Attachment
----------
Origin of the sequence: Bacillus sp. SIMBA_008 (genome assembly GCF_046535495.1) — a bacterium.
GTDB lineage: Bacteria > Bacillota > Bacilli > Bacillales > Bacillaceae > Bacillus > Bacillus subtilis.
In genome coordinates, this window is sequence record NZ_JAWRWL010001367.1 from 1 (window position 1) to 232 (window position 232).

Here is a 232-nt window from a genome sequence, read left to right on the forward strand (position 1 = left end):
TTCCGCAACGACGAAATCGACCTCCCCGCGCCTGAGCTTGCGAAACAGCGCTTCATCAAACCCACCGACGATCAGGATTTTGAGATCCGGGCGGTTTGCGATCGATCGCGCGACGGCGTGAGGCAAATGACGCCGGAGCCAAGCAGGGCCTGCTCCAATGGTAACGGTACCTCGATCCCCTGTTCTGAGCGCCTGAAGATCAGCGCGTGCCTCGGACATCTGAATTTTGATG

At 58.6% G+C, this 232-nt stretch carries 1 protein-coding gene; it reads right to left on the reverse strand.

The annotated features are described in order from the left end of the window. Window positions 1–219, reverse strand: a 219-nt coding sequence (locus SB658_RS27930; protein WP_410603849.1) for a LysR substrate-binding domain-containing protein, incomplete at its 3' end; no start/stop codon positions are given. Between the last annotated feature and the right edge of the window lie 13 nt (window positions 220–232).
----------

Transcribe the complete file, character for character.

Origin of the sequence: Bacillus sp. SIMBA_008 (genome assembly GCF_046535495.1) — a bacterium.
GTDB lineage: Bacteria > Bacillota > Bacilli > Bacillales > Bacillaceae > Bacillus > Bacillus subtilis.
In genome coordinates, this window is sequence record NZ_JAWRWL010001367.1 from 1 (window position 1) to 232 (window position 232).

Here is a 232-nt window from a genome sequence, read left to right on the forward strand (position 1 = left end):
TTCCGCAACGACGAAATCGACCTCCCCGCGCCTGAGCTTGCGAAACAGCGCTTCATCAAACCCACCGACGATCAGGATTTTGAGATCCGGGCGGTTTGCGATCGATCGCGCGACGGCGTGAGGCAAATGACGCCGGAGCCAAGCAGGGCCTGCTCCAATGGTAACGGTACCTCGATCCCCTGTTCTGAGCGCCTGAAGATCAGCGCGTGCCTCGGACATCTGAATTTTGATG

At 58.6% G+C, this 232-nt stretch carries 1 protein-coding gene; it reads right to left on the reverse strand.

The annotated features are described in order from the left end of the window. Window positions 1–219, reverse strand: a 219-nt coding sequence (locus SB658_RS27930; protein WP_410603849.1) for a LysR substrate-binding domain-containing protein, incomplete at its 3' end; no start/stop codon positions are given. Between the last annotated feature and the right edge of the window lie 13 nt (window positions 220–232).